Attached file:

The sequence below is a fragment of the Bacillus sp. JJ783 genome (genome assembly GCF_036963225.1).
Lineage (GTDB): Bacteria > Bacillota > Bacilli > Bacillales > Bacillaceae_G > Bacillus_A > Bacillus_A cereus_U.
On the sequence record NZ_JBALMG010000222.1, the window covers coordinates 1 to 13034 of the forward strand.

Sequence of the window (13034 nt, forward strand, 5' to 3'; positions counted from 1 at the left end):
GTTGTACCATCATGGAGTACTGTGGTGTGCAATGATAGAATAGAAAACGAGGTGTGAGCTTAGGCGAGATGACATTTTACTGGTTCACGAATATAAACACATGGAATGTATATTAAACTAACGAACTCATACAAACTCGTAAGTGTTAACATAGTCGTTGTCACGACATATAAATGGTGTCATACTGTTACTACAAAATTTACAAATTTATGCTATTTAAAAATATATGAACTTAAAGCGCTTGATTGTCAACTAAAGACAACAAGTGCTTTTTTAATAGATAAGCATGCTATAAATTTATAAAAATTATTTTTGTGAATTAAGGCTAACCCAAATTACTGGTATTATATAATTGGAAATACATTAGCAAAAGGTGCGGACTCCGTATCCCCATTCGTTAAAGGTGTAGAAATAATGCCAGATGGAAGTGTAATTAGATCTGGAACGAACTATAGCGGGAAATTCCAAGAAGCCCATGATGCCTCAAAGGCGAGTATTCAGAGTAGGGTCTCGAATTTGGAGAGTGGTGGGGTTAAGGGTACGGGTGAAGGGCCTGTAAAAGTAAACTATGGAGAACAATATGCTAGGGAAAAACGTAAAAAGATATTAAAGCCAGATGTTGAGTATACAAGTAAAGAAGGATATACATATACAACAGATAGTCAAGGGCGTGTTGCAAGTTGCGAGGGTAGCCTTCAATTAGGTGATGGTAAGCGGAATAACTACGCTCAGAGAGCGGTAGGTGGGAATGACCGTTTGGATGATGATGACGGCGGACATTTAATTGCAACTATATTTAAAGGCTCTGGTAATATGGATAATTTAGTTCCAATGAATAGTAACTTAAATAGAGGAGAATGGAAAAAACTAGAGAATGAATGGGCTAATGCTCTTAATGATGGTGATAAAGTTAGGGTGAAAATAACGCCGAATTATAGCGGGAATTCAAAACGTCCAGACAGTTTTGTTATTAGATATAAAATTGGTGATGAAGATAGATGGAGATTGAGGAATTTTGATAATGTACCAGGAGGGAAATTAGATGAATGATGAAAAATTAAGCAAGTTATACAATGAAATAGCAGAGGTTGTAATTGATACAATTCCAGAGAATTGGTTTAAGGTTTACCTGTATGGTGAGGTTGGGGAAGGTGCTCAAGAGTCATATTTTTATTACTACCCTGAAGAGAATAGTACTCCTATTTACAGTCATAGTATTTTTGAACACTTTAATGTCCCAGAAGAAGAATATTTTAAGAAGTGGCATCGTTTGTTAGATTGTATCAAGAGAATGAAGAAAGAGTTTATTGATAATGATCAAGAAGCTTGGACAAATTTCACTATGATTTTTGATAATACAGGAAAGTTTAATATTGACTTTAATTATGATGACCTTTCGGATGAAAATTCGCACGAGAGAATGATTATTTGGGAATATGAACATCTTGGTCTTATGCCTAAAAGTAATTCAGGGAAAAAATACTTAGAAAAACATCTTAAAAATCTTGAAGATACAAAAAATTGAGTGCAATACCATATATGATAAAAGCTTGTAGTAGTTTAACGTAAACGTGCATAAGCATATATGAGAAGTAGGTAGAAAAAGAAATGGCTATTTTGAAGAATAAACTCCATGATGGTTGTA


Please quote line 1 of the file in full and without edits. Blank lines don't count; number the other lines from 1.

The sequence below is a fragment of the Bacillus sp. JJ783 genome (genome assembly GCF_036963225.1).